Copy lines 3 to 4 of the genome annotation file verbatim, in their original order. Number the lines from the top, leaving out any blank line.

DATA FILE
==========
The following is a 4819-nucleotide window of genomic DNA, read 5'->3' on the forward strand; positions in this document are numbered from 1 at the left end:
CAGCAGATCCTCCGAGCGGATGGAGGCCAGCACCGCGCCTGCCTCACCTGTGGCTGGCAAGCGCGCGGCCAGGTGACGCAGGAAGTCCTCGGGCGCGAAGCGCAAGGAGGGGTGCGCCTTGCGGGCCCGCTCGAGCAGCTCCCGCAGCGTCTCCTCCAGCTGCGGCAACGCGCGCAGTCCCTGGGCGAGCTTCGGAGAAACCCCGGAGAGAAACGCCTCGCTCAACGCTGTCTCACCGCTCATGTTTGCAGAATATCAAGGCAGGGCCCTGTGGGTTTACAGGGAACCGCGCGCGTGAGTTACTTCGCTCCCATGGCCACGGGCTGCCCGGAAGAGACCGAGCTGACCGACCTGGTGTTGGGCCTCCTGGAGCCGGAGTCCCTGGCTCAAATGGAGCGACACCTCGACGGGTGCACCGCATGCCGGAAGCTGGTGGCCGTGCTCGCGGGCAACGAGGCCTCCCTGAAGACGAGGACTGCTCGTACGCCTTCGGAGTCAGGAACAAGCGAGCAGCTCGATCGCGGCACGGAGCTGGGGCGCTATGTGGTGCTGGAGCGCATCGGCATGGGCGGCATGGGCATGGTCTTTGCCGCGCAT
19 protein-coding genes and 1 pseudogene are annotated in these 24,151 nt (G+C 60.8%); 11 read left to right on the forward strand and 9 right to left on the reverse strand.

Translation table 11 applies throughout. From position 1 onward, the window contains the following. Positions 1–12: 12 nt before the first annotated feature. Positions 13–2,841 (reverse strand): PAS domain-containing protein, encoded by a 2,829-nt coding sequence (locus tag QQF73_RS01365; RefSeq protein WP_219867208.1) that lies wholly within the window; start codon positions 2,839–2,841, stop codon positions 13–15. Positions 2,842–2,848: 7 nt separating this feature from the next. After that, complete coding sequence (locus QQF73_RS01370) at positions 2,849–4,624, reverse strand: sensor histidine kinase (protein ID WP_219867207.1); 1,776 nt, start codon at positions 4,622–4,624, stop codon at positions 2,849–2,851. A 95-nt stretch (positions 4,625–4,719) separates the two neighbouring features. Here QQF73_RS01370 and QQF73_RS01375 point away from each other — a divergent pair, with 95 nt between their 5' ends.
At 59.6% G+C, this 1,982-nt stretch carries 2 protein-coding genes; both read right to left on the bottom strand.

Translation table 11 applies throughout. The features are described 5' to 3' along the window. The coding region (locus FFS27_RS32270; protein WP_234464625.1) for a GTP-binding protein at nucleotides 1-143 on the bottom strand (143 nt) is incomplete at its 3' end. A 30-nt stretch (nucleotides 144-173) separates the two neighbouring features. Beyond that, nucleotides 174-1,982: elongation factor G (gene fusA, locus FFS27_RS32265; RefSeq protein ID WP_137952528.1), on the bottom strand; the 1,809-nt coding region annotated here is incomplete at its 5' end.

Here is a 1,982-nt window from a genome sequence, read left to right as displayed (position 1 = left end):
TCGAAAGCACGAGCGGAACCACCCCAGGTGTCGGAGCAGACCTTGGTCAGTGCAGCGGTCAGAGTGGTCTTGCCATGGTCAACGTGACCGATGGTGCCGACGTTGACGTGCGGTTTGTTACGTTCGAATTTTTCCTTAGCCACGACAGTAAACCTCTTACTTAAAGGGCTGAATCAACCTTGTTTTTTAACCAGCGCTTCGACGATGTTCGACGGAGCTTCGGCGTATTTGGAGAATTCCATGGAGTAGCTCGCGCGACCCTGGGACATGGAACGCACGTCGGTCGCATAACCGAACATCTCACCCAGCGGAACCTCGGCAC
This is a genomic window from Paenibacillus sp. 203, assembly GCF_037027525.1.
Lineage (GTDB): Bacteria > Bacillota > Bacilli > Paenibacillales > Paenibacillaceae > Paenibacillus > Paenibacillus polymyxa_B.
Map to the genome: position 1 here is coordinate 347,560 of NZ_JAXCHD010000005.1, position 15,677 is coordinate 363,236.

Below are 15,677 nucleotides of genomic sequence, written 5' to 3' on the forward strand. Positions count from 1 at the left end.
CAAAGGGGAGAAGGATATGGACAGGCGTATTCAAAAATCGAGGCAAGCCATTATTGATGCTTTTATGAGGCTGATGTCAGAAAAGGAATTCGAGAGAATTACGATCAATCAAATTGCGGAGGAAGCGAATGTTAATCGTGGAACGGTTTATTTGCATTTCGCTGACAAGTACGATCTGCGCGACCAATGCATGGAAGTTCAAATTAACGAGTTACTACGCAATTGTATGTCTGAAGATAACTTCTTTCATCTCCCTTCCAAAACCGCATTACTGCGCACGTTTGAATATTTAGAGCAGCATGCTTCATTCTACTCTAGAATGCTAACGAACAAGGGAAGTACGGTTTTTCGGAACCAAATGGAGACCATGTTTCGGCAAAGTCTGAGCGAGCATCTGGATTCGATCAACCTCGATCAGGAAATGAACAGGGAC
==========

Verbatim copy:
19 protein-coding genes and 1 pseudogene are annotated in these 24,151 nt (G+C 60.8%); 11 read left to right on the forward strand and 9 right to left on the reverse strand.

Translation table 11 applies throughout. From position 1 onward, the window contains the following. Positions 1–12: 12 nt before the first annotated feature. Positions 13–2,841 (reverse strand): PAS domain-containing protein, encoded by a 2,829-nt coding sequence (locus tag QQF73_RS01365; RefSeq protein WP_219867208.1) that lies wholly within the window; start codon positions 2,839–2,841, stop codon positions 13–15. Positions 2,842–2,848: 7 nt separating this feature from the next. After that, complete coding sequence (locus QQF73_RS01370) at positions 2,849–4,624, reverse strand: sensor histidine kinase (protein ID WP_219867207.1); 1,776 nt, start codon at positions 4,622–4,624, stop codon at positions 2,849–2,851. A 95-nt stretch (positions 4,625–4,719) separates the two neighbouring features. Here QQF73_RS01370 and QQF73_RS01375 point away from each other — a divergent pair, with 95 nt between their 5' ends.